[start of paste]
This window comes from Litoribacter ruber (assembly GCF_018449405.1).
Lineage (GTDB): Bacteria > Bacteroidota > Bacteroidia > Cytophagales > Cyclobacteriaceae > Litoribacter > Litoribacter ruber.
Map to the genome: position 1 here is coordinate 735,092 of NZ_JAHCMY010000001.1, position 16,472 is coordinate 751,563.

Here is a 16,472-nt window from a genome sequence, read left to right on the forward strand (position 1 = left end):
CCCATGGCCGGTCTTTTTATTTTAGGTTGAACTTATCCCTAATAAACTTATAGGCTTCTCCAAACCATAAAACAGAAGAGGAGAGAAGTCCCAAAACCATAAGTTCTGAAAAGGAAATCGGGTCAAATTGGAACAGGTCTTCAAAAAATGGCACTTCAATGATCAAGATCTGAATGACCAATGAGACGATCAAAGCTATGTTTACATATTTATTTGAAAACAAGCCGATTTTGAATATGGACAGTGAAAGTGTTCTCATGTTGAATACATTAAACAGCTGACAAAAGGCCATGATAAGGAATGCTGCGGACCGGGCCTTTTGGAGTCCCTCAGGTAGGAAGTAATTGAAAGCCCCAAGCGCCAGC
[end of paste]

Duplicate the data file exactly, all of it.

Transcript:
This window comes from Litoribacter ruber (assembly GCF_018449405.1).
Lineage (GTDB): Bacteria > Bacteroidota > Bacteroidia > Cytophagales > Cyclobacteriaceae > Litoribacter > Litoribacter ruber.
Map to the genome: position 1 here is coordinate 735,092 of NZ_JAHCMY010000001.1, position 16,472 is coordinate 751,563.

Here is a 16,472-nt window from a genome sequence, read left to right on the forward strand (position 1 = left end):
CCCATGGCCGGTCTTTTTATTTTAGGTTGAACTTATCCCTAATAAACTTATAGGCTTCTCCAAACCATAAAACAGAAGAGGAGAGAAGTCCCAAAACCATAAGTTCTGAAAAGGAAATCGGGTCAAATTGGAACAGGTCTTCAAAAAATGGCACTTCAATGATCAAGATCTGAATGACCAATGAGACGATCAAAGCTATGTTTACATATTTATTTGAAAACAAGCCGATTTTGAATATGGACAGTGAAAGTGTTCTCATGTTGAATACATTAAACAGCTGACAAAAGGCCATGATAAGGAATGCTGCGGACCGGGCCTTTTGGAGTCCCTCAGGTAGGAAGTAATTGAAAGCCCCAAGCGCCAGC